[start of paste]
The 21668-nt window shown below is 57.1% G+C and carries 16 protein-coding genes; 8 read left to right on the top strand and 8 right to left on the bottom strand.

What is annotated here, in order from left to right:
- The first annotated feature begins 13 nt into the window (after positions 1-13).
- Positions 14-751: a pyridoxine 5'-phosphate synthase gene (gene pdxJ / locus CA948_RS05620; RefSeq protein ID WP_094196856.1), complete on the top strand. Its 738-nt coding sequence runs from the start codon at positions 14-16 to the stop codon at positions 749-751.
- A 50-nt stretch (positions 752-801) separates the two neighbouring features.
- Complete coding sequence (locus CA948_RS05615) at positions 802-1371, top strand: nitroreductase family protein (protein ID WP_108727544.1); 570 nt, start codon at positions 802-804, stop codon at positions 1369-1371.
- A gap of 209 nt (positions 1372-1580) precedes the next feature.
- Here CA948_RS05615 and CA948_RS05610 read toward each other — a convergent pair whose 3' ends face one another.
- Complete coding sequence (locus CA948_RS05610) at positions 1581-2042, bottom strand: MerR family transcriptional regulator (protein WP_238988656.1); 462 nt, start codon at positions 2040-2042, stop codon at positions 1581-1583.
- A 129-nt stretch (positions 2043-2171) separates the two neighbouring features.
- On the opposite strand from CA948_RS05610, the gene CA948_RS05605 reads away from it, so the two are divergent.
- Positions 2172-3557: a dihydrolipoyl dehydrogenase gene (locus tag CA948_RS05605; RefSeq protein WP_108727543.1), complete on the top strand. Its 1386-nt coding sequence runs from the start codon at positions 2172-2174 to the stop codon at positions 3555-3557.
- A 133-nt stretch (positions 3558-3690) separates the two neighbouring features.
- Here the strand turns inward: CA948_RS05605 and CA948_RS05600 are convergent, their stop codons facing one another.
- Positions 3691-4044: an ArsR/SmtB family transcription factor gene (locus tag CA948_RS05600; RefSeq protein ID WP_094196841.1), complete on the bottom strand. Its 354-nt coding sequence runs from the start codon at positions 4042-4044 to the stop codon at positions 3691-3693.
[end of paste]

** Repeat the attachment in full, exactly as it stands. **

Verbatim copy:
The 21668-nt window shown below is 57.1% G+C and carries 16 protein-coding genes; 8 read left to right on the top strand and 8 right to left on the bottom strand.

What is annotated here, in order from left to right:
- The first annotated feature begins 13 nt into the window (after positions 1-13).
- Positions 14-751: a pyridoxine 5'-phosphate synthase gene (gene pdxJ / locus CA948_RS05620; RefSeq protein ID WP_094196856.1), complete on the top strand. Its 738-nt coding sequence runs from the start codon at positions 14-16 to the stop codon at positions 749-751.
- A 50-nt stretch (positions 752-801) separates the two neighbouring features.
- Complete coding sequence (locus CA948_RS05615) at positions 802-1371, top strand: nitroreductase family protein (protein ID WP_108727544.1); 570 nt, start codon at positions 802-804, stop codon at positions 1369-1371.
- A gap of 209 nt (positions 1372-1580) precedes the next feature.
- Here CA948_RS05615 and CA948_RS05610 read toward each other — a convergent pair whose 3' ends face one another.
- Complete coding sequence (locus CA948_RS05610) at positions 1581-2042, bottom strand: MerR family transcriptional regulator (protein WP_238988656.1); 462 nt, start codon at positions 2040-2042, stop codon at positions 1581-1583.
- A 129-nt stretch (positions 2043-2171) separates the two neighbouring features.
- On the opposite strand from CA948_RS05610, the gene CA948_RS05605 reads away from it, so the two are divergent.
- Positions 2172-3557: a dihydrolipoyl dehydrogenase gene (locus tag CA948_RS05605; RefSeq protein WP_108727543.1), complete on the top strand. Its 1386-nt coding sequence runs from the start codon at positions 2172-2174 to the stop codon at positions 3555-3557.
- A 133-nt stretch (positions 3558-3690) separates the two neighbouring features.
- Here the strand turns inward: CA948_RS05605 and CA948_RS05600 are convergent, their stop codons facing one another.
- Positions 3691-4044: an ArsR/SmtB family transcription factor gene (locus tag CA948_RS05600; RefSeq protein ID WP_094196841.1), complete on the bottom strand. Its 354-nt coding sequence runs from the start codon at positions 4042-4044 to the stop codon at positions 3691-3693.